2015 Nov 9
Bond is back! Here’s the good, the bad and the very fun from his newest film. Proceed with caution: SPOILERS AHEAD!
BEST: DANIEL CRAIG
In what might be his final outting as 007, Craig fills the tux commandingly. His solemn take on the super spy might not be for everyone, but in his four at bats, Craig has crafted a Bond totally unique that stands with very strongest performances in the series. -Richard Rushfield\
WORST: ATTACKING YOUR HELICOPTER PILOT
I don’t know what they teach in your spy school’s Mr. Bond, but around these parts we don’t try to kill the person behind the wheel of an aloft helicopter that we’re sitting in. How about pointing a gun at him and telling him to set it down right over there? – Richard Rushfield
WORST: SAM SMITH’S NON-THEME.
As our own Drew McWeeny noted, “The Writing’s on the Wall” is the kind of song you forget as it’s playing. It’s a diluted “Skyfall,” which was pretty watery to begin with. – Louis Virtel
WORST: MONICA BELLUCCI IS GONE IN SEVEN MINUTES.
At our most optimistic, we wondered if Monica Bellucci was secretly the new Blofeld. The reality could not be a harsher crash to Earth: She’s a footnote before the action really begins. – Louis Virtel
WORST: DON’T BRING UP VESPER LYND, “SPECTRE”!
Bond uncovers a tape with Vesper Lynd’s name on the label. Do we get to see it? No. So we just sit and lament her awesomeness on our own time. – Louis Virtel
WORST: THE SPOOKY SPECTRE MEETING
With the crowd gazing down from the galleries in spooky silence this scene felt more like the carnival orgy sequence from “Eyes Wide Shut” than a conclave of an evil crime organization. In the end, hard to feel too worried about a criminal group that let’s the world’s most notorious government agent stroll in through the front door and take a front row seat to their planning. – Richard Rushfield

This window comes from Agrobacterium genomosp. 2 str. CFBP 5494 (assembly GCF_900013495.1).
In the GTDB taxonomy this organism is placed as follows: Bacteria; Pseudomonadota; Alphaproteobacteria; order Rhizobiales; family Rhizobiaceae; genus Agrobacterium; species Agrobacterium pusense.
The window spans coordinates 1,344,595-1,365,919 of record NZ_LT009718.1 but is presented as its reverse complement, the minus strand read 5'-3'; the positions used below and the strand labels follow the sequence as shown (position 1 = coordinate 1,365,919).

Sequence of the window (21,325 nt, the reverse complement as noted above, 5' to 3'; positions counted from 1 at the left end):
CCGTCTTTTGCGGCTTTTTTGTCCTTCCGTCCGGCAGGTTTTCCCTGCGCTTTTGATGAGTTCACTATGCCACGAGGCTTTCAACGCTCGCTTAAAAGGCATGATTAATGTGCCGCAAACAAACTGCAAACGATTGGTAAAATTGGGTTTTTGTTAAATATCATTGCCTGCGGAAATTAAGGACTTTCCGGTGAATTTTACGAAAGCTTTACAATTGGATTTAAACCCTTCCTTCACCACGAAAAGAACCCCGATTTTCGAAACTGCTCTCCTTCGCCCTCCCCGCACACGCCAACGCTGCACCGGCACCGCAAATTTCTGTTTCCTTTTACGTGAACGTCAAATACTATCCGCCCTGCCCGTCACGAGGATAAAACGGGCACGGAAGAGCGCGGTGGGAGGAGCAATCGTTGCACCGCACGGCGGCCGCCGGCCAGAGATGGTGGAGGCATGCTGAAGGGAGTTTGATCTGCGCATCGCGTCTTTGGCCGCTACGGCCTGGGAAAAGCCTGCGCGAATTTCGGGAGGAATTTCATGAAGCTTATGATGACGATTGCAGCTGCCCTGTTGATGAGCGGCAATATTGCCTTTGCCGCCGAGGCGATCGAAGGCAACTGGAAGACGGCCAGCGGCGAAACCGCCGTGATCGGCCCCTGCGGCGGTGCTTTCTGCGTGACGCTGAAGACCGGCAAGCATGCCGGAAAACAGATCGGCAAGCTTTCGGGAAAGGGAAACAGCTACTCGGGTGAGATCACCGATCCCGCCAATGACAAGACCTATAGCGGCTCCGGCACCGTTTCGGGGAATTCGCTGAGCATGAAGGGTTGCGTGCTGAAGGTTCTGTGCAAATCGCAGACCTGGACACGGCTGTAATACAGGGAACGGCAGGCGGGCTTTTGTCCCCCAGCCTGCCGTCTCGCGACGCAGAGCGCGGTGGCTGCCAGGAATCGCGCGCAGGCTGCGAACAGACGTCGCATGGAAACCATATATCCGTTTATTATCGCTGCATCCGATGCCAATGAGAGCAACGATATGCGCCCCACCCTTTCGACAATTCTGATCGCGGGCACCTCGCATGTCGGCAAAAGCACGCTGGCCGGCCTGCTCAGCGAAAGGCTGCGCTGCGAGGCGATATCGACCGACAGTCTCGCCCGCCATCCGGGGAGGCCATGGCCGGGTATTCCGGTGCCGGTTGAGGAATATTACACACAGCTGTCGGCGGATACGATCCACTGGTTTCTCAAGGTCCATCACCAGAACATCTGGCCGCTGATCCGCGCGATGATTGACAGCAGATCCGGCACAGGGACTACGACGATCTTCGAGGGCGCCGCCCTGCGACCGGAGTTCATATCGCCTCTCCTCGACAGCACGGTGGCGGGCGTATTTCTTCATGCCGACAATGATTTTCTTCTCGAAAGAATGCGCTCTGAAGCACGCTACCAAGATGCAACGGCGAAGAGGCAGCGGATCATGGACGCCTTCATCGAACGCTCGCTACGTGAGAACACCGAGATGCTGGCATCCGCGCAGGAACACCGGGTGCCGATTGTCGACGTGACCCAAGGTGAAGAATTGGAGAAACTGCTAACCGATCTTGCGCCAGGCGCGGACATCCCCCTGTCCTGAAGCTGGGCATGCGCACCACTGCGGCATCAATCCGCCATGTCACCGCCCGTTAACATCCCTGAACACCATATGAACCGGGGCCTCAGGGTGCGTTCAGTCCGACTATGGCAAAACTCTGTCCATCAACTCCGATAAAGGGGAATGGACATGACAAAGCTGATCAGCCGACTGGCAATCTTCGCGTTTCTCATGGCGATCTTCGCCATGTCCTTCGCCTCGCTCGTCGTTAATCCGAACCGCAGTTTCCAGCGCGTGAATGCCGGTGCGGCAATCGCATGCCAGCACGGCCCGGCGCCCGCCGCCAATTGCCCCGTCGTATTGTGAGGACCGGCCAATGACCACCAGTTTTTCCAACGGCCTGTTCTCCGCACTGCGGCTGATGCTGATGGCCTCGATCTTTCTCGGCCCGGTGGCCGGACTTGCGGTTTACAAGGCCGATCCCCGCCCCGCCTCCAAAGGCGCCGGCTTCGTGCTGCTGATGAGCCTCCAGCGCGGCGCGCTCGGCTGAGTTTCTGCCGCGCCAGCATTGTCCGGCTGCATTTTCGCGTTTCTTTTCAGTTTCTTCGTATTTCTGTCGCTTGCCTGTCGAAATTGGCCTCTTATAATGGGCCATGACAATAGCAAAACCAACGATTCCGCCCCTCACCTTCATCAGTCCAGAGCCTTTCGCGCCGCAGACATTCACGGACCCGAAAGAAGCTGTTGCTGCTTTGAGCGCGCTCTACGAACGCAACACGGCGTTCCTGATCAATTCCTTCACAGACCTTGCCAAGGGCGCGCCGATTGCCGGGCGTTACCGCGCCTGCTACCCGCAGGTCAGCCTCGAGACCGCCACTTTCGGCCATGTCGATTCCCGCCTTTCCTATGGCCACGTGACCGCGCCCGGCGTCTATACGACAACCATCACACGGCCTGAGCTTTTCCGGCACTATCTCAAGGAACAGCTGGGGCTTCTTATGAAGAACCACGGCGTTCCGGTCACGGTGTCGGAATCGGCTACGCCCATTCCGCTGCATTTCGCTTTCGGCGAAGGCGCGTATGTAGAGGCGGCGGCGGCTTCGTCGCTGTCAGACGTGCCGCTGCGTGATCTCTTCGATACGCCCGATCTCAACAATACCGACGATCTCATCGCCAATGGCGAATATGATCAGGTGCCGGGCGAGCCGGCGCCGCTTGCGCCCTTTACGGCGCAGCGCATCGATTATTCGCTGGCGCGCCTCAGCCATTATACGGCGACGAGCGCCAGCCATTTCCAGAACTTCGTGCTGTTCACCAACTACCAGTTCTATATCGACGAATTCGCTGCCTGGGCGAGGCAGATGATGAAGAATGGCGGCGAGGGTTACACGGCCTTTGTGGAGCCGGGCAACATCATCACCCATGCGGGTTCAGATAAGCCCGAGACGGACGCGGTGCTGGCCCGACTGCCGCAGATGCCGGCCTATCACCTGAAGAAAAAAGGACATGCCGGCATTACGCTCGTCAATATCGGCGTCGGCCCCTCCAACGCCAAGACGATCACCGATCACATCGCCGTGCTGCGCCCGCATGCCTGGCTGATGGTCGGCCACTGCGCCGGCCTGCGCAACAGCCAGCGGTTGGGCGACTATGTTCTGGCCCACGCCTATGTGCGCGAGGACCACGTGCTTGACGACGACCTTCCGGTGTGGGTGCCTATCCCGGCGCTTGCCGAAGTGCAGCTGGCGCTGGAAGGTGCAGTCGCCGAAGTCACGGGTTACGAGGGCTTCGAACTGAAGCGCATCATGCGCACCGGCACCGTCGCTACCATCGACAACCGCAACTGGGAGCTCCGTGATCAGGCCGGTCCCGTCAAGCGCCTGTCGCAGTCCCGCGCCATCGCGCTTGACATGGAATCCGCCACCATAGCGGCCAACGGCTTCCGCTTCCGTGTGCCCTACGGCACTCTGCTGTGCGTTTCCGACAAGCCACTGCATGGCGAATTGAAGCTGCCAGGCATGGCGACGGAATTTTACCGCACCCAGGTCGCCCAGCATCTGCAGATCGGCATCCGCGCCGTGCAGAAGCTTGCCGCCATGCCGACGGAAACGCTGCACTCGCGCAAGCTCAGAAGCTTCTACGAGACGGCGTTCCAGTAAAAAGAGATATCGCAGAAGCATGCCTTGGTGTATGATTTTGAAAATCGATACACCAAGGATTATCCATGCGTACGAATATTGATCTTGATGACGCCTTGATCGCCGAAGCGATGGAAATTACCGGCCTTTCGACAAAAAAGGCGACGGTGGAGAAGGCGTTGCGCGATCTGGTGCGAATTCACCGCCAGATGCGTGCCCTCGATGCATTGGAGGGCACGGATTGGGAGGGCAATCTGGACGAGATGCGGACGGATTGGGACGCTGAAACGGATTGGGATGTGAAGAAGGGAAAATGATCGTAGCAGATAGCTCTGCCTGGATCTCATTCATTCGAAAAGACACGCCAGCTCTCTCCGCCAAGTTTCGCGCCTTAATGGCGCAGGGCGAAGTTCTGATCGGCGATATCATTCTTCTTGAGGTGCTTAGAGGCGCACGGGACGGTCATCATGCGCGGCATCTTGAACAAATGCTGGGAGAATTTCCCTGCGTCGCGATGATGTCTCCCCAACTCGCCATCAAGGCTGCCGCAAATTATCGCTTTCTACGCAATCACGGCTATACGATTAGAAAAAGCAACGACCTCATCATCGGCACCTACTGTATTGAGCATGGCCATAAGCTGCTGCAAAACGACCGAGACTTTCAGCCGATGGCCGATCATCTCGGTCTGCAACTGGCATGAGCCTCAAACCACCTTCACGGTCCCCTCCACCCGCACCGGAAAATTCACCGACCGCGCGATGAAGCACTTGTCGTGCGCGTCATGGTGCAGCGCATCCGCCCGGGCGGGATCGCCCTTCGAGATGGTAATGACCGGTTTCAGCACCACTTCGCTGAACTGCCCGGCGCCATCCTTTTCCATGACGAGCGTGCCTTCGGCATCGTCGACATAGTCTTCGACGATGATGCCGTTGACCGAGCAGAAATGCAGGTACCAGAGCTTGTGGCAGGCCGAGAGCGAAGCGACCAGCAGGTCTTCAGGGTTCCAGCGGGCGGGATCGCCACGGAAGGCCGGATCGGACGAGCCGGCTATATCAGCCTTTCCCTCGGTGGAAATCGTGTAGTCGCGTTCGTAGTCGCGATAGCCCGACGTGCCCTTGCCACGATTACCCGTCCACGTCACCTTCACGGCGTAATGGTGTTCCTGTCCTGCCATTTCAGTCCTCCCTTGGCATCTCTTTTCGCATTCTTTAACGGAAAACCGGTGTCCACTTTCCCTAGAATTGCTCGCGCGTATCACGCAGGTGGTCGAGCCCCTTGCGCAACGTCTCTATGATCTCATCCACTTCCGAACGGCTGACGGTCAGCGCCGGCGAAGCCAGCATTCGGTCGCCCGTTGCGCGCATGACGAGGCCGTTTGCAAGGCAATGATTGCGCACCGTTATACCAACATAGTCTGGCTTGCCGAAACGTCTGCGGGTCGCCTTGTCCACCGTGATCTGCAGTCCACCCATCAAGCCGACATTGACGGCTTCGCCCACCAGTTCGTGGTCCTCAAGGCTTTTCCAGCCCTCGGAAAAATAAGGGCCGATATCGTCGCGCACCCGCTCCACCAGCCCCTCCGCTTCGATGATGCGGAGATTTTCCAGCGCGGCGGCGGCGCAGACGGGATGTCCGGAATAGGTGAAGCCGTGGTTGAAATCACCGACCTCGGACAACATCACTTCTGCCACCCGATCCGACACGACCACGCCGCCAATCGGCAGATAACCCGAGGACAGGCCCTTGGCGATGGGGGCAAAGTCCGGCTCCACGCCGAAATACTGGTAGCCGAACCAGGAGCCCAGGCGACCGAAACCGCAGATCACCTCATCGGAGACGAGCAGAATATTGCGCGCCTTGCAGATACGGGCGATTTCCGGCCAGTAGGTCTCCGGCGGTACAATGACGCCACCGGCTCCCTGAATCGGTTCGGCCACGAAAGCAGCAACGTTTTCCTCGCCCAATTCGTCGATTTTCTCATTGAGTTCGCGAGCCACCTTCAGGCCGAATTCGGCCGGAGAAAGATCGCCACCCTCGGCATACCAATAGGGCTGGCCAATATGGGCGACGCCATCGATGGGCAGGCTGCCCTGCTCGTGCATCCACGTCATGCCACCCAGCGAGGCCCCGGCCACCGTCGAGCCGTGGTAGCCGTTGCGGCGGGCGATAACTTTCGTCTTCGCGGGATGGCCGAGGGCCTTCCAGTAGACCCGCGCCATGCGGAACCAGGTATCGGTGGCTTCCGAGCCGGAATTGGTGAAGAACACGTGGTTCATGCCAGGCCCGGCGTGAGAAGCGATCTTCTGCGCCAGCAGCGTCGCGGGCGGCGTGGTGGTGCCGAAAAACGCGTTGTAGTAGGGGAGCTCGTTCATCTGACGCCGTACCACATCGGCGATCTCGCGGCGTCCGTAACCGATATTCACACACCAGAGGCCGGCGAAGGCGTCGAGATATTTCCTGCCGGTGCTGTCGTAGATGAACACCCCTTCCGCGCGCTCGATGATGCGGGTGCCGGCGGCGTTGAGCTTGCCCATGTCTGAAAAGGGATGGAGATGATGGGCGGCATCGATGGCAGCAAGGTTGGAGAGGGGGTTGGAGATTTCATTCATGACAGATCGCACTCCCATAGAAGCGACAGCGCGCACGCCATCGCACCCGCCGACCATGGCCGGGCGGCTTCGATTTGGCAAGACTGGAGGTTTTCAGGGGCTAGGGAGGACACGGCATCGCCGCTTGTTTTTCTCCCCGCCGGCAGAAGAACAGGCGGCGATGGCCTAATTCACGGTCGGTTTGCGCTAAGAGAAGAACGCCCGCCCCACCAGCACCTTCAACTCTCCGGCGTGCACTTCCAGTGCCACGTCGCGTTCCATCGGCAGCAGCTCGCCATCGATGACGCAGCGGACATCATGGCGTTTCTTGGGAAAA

BEST: DAVE BAUTISTA SHOWED UP READY TO PLAY
While I’m not sure the producers understand the appeal of the James Bond series, it’s clear that Dave Bautista does, and he seems to relish the chance to play a villain in the tradition of OddJob or Jaws. From his introduction putting someone’s eyes out with his thumb-knives to his Robert Shaw-style close-combat fight with Bond on a train, Mr. Hinx is menacing and methodical, and should have been in much more of the movie than this. – Drew McWeeny
WORST: ROME CAR CHASE
Dave Bautista’s pursuit of Bond through the nighttime streets of Rome may be the dullest, least inspired car chase of the franchise. And it made Bautista’s character look incompetent — really, you should have been able to catch Bond at several points in that chase, but maybe you weren’t in enough of a hurry. Worse still, this meant we had to wait a long time between the opening Mexico City set piece and the next bit of thrilling action, the mediocre plane and car chase in the Austrian Alps. – Emily Rome
BEST: RALPH FIENNES/CHRISTOPH WALTZ
If they wanted to give the series more dramatic heft and gravitas, they couldn’t do better than these two actors, whom whatever the quality of the plot twists, always make their every line compelling and fun to watch. – Richard Rushfield
In “Spectre”, MI6’s quartermaster comes into his own as more than a scowling, button pushing nerd. – Richard Rushfield
WORST: MADELINE’S BACKSTORY, CHARACTER
It’s 2015. Your Bond girl (played here by a dutiful Lea Seydoux) cannot just be the beautiful daughter of a dead bad-ass, as she is in “Spectre.” She has to be a bad-ass too. Or at least display interesting autonomy. Something. – Louis Virtel
BEST: TRAIN FIGHT
The train sequence delivered the Bond goods. It was a moment that began with glamour and romance and concluded with a hand-to-hand fight that required quick thinking and the use of available weaponry. It also evoked a satisfying sense of play in the midst of the carnage.
BEST: BOND DRESSES PERFECTLY FOR EVERY OCCASION
Craig’s wardrobe is gorgeous in “Spectre.” Note the tawny suit he dons in the desert. Perfection. – Louis Virtel
WORST: WASTED LICENCE TO KILL
Hey Bond, there’s a time to use that license to kill. This was it.”Spectre” introduced the shoehorned in notion that part of having a license to kill includes knowing when NOT to kill. All well and good. Except that one would assume that means making the decision based on logic, rather than emotion. So, why is it that Bond was comfortable with the possibility of decapitating a crowd full of Día de Muertos revelers, but not putting down the man whom the film claims is behind EVERY TERRORIST ATTACK IN THE LASTDECADE? Oh right, Daddy liked James better.
This article first appeared of HitFix